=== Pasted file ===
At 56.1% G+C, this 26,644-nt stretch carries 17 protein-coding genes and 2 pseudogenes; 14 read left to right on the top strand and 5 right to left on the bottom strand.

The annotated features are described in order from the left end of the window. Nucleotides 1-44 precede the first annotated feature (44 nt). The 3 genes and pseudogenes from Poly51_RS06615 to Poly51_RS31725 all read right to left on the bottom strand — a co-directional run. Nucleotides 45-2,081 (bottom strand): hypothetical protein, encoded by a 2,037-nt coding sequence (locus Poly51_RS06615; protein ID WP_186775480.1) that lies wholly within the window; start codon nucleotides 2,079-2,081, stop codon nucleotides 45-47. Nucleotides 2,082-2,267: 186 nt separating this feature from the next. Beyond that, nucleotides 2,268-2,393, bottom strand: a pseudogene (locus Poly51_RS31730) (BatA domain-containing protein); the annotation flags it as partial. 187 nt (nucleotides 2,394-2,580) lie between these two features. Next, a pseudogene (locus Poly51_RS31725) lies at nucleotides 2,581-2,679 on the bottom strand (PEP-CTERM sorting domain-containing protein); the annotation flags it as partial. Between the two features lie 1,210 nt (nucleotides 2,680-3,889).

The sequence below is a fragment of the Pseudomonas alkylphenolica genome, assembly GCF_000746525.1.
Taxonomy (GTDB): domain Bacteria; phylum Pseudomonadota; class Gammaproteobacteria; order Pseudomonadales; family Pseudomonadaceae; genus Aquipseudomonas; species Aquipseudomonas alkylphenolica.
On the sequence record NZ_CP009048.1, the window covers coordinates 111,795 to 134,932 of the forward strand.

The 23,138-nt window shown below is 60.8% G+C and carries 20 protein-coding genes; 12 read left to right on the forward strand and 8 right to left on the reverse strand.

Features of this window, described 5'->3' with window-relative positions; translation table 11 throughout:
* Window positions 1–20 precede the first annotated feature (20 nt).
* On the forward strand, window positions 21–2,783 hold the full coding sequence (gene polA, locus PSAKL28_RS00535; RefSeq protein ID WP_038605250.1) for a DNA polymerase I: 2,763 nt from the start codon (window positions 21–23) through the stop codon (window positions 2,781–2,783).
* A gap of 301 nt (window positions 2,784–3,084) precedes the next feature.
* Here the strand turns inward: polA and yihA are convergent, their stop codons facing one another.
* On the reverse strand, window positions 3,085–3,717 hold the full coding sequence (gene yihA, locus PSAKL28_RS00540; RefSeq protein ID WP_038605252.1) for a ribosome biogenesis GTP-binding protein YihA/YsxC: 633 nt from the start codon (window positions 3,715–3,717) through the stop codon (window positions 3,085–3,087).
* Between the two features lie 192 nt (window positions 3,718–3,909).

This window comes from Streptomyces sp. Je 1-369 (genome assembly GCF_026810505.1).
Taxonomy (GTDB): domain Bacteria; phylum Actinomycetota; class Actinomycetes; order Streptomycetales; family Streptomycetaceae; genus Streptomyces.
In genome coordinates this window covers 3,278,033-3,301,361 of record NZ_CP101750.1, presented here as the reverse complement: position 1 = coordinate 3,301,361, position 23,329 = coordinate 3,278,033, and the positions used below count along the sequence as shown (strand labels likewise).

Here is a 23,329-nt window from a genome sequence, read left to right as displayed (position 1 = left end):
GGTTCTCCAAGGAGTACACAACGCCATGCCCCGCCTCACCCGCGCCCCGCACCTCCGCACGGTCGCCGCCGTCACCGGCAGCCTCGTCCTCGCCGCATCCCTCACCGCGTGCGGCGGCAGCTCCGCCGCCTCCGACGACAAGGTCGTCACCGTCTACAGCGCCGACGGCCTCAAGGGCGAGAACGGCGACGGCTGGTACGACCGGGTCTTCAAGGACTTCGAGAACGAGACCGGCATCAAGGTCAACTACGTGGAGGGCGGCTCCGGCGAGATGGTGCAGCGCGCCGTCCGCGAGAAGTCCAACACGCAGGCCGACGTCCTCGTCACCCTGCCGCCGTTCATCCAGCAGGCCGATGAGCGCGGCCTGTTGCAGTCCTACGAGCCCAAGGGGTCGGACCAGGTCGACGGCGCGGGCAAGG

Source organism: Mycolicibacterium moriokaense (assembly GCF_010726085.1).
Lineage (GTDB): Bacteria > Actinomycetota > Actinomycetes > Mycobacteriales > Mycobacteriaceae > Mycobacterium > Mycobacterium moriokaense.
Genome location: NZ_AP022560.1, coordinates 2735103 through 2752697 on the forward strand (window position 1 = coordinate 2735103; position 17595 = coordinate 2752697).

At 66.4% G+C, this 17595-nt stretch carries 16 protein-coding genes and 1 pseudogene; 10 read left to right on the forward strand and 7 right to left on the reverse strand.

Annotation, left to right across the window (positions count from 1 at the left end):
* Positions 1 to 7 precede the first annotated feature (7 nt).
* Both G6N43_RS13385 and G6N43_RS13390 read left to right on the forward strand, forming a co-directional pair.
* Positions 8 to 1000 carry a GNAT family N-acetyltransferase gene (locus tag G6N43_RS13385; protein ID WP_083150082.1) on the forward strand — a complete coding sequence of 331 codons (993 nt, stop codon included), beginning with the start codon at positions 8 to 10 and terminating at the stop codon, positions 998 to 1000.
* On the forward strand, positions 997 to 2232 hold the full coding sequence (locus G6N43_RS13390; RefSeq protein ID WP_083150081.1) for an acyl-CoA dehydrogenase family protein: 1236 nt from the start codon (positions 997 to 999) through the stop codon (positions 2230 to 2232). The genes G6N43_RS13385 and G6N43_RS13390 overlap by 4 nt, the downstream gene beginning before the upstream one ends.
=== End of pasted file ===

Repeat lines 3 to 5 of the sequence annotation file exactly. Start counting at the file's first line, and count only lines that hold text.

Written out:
The sequence below is a fragment of the Pseudomonas alkylphenolica genome, assembly GCF_000746525.1.
Taxonomy (GTDB): domain Bacteria; phylum Pseudomonadota; class Gammaproteobacteria; order Pseudomonadales; family Pseudomonadaceae; genus Aquipseudomonas; species Aquipseudomonas alkylphenolica.
On the sequence record NZ_CP009048.1, the window covers coordinates 111,795 to 134,932 of the forward strand.